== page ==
To sort our data, we will use the PROC SORT statement. By default, SAS will sort the last data set you created save over it (same observations, different order). Let’s try sorting our table from yesterday by the number of fatalities:
/*Create table*/ DATA table; INPUT Year Country $ Fatalities Rate; DATALINES; 2015 USA 35092 11.3 2014 USA 32675 10.3 2013 USA 32719 10.3 2013 FRANCE 3268 5.1 ; RUN;
/*Sort table*/ PROC SORT; BY Fatalities; RUN;
Our table is now sorted by number of fatalities, from smallest to largest. Please note this is the default sort order for SAS (ascending). The default sort order for character variables is A to Z. Now, let’s say you wanted to keep your original table intact (not sorted). You would include the OUT option to tell SAS to save the sorted data set to a new table:
PROC SORT OUT = newTable; BY DESCENDING Fatalities; RUN;
This is an important concept to remember: procedures have a default way of doing things, but those defaults can be overridden by playing with the options. In this example, we replaced the default “ASCENDING” sort option with “DESCENDING” to change how our table is sorted.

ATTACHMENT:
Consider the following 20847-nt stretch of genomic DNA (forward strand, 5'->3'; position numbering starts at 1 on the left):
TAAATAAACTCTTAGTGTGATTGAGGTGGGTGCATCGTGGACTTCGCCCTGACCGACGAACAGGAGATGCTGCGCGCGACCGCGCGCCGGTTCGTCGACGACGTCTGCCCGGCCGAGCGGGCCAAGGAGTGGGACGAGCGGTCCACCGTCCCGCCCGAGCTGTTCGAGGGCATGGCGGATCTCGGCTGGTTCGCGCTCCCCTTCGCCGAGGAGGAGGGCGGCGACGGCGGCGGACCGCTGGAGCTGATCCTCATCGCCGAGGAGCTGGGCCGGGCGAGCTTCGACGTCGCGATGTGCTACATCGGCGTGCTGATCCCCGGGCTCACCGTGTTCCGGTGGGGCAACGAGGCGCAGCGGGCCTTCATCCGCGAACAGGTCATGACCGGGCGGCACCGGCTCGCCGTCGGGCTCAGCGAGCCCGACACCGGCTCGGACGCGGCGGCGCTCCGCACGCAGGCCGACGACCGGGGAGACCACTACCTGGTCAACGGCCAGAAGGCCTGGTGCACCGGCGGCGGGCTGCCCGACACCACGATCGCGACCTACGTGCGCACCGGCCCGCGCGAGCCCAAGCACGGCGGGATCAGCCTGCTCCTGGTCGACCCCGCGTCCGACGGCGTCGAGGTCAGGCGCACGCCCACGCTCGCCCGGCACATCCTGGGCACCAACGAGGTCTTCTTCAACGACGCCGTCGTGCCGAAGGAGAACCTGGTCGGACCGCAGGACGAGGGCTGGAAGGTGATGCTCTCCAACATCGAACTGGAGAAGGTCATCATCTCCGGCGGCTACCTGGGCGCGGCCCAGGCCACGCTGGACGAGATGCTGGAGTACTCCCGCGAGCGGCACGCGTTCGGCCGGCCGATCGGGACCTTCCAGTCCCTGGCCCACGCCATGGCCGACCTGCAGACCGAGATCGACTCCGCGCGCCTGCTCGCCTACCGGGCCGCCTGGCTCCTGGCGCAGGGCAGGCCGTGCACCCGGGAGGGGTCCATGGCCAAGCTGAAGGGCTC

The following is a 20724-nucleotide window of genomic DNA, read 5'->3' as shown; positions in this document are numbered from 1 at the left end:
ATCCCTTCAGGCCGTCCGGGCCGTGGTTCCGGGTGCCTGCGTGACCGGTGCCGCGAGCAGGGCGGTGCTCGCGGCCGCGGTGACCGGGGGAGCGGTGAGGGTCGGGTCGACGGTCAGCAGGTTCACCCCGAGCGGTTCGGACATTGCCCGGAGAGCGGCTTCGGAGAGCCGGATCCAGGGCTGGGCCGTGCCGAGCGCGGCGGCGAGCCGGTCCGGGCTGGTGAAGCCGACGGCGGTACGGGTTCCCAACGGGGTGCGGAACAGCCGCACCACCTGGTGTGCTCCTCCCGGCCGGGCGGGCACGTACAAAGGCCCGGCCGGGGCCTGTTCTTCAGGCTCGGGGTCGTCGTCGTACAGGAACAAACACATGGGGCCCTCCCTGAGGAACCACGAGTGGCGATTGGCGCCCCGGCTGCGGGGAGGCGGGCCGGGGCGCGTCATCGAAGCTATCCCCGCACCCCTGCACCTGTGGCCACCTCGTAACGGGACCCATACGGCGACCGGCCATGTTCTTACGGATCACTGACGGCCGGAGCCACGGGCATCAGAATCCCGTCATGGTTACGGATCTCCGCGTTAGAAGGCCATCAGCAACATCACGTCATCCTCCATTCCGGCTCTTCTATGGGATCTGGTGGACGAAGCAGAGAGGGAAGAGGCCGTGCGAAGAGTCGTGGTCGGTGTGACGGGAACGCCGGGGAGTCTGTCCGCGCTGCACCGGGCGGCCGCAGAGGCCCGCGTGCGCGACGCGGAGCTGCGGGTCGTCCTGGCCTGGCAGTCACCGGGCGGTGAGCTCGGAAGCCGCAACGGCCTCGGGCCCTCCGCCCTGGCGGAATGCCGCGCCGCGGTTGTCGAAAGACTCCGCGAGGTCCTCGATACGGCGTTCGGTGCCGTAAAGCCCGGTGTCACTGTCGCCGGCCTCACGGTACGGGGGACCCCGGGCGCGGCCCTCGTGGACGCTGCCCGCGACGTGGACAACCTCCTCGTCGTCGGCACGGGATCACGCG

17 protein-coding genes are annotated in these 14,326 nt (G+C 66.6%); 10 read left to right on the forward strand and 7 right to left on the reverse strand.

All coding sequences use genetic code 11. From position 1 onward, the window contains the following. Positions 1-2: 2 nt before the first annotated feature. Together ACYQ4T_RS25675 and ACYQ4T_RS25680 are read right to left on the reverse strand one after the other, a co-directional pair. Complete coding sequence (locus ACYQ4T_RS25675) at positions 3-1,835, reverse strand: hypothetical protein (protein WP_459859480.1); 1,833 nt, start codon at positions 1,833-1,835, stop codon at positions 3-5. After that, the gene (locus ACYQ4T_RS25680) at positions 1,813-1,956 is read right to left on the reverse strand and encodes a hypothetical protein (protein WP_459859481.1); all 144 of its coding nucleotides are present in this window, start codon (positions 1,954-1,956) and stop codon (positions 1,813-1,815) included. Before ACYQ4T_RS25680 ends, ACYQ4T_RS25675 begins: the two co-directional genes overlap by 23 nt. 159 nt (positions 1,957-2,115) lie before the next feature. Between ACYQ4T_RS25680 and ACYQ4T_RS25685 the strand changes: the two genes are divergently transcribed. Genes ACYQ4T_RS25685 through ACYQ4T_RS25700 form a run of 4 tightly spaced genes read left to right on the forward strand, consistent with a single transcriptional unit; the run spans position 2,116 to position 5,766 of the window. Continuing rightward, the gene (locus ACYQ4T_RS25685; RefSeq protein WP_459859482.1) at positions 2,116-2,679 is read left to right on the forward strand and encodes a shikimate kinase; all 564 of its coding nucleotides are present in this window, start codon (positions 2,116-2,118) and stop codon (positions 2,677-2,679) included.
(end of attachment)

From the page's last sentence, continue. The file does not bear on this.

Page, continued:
Practice Question: How would you sort the table first by country, in alphabetical order, and then by most recent year?
a) PROC SORT DATA=table; BY Country DESCENDING Year; RUN;
b) PROC SORT DATA=table; BY DESCENDING Country Year; RUN;
c) PROC SORT DATA=table; BY Country Year DESCENDING; RUN;
d) PROC SORT DATA=table; BY Country ASCENDING Year; RUN;
The DESCENDING option should be placed before the variable you wish to sort in descending order, not after. By default, SAS sorts character variables from A to Z and numeric variables from smallest to largest. In this example, we used the DESCENDING option to tell SAS to sort the Year variable from largest to smallest.